Briefs: A Festival of Short LGBTQ Plays Returns To St. Louis In April
Next weekend is shaping up to be a landmark weekend for gay theater: Pearl Vodka presents “Briefs: A Festival of Short LGBTQ Plays,” will be taking place April 8-10, 2016 at the Centene Center, just north of SLU.
The weekend brings us eight short plays, featuring some of the best performers in town …
“The Grind,” by Max Friedman, will show what happens when a dating app introduces “Mr. Right” to “Mr. Right Now.” And despite what you’re thinking, the ending is both realistic and hopeful. (Mr. Friedman won the Ken Haller Playwriting Competition for this thoughtful little comedy.)
There are three great Lesbian playlets, one centering on a wistful, bygone childhood memory, “The Adventures Of…” by Kathleen Warnock, where a young woman remembers (and romantically re-invents) scenes from an after-school TV show with a girlfriend (though there’s a funny gay element too).
Another is an all-girl play (by James Still), set in an Antebellum ladies’ book club, where actress Laura Singleton plays a scorned lover, reinventing the art of literary romance, in the face of Southern propriety: “When Miss Lydia Hinkley Gives A Bird the Bird” is poetic and bittersweet.
“When Oprah Says Goodbye” takes place in a nursing home, where a long-term resident is suddenly confronted with the woman who stole her woman. The author is Dan Berkowitz, and the comedy is tart, with lots of poignant memories.
“Black Baby Jesus” features sharp dialog, and well-honed humor, as two African-American gays face a turning point, getting ready for a traditional family Christmas. One is not out to his mother, the hostess of the evening, and hasn’t been out for the preceding two holiday seasons either, despite the presence of his “best friend” each Christmas. Vincent Durham wrote this little gem.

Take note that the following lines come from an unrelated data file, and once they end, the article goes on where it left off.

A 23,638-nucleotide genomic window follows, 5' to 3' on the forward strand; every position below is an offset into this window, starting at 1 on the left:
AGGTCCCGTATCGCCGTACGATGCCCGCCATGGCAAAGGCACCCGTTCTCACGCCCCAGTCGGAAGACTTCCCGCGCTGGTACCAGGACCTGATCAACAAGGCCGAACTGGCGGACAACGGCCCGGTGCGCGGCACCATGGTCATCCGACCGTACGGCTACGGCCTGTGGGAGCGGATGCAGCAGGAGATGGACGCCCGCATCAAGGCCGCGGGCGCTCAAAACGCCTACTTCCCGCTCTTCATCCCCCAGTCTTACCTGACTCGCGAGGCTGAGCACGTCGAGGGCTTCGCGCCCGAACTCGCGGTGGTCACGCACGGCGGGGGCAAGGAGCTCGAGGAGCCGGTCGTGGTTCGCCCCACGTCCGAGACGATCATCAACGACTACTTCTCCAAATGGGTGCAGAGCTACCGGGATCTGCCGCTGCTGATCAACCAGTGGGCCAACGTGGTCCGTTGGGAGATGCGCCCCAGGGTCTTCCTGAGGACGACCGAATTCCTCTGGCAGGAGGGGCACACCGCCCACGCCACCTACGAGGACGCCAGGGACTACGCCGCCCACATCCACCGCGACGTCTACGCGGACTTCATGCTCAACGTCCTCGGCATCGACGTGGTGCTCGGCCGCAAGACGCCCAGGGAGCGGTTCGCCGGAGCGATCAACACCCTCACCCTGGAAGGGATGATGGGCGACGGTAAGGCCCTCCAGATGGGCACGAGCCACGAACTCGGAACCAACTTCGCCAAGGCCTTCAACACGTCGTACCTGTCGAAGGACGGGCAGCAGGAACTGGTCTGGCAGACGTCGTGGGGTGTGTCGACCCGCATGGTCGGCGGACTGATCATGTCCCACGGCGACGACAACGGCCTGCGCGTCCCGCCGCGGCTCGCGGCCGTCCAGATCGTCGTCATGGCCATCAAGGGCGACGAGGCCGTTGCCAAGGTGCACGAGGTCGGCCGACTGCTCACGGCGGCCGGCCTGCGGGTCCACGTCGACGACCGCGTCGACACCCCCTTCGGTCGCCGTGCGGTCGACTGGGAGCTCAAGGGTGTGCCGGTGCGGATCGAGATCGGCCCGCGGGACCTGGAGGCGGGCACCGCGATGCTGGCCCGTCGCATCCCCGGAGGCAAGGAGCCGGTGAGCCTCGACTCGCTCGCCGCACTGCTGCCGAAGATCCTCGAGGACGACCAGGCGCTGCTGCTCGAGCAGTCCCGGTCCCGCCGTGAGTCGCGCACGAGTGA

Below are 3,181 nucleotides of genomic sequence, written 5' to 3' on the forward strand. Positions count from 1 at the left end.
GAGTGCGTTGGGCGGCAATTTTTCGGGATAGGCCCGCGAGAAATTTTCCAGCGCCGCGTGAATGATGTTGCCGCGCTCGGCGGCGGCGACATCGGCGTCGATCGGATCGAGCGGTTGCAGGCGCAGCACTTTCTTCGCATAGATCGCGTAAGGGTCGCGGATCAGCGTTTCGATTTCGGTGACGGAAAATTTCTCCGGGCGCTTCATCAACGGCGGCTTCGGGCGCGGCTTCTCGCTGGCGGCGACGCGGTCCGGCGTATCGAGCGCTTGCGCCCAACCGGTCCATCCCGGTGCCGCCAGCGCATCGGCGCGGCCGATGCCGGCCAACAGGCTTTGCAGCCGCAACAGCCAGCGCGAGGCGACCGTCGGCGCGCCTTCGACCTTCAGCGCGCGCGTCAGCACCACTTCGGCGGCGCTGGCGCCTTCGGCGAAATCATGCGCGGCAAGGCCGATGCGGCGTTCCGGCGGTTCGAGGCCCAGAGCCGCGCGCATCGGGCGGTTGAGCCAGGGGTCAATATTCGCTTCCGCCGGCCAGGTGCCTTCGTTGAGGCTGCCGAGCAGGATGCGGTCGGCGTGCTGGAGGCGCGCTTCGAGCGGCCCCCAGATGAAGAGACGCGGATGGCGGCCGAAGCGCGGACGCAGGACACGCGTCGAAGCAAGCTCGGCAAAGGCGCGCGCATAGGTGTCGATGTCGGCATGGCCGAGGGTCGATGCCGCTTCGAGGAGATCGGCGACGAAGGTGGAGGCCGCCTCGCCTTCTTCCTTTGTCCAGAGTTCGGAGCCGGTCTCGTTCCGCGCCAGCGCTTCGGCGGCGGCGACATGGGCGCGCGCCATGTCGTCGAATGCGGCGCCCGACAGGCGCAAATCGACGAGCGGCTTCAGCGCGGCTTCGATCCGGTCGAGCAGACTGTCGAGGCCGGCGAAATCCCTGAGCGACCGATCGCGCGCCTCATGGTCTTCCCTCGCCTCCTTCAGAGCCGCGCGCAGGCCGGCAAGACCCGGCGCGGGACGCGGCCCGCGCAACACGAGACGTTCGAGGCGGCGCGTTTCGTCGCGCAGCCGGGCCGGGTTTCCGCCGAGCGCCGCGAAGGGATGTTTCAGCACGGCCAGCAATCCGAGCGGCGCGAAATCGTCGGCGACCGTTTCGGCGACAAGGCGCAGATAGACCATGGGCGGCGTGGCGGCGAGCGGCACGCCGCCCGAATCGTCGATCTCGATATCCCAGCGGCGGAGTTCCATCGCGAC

“A Comfortable Fit” is by local playwright Stephen Peirick, and (though you might be startled) it features a respected actress playing a transgendered dad, shopping for women’s shoes with her daughter. Kim Furlow is that dad, alongside the splendid Emily Baker. Casey Boland is the handsome shoe salesman caught in the middle in a very fine story of adapting to life in the 21st Century.
“Runaway” is loud and hilarious, with an outraged mom in New York screaming at her gay son. But the mood shifts when her gay brother is thrown into the spotlight, for harboring the teenaged runaway. Charles Zito is the author.
And “I Knew It” features the great Lavonne Byers as a British rock-star’s wife, spitting nails after another rocker’s wife (Shannon Nara) comes out of the wrong hotel bedroom. It’s British outrage at its best, by award-winning General Hospital writer Scott C. Sickles.
General admission tickets are $20 in advance and $25 at the door; VIP tickets are $50 in advance and $75 at the door. However, if you’re looking for an even more enhanced experience, you can choose from one of two brunch package options. For more information and tickets, visit That Uppity Theatre Company.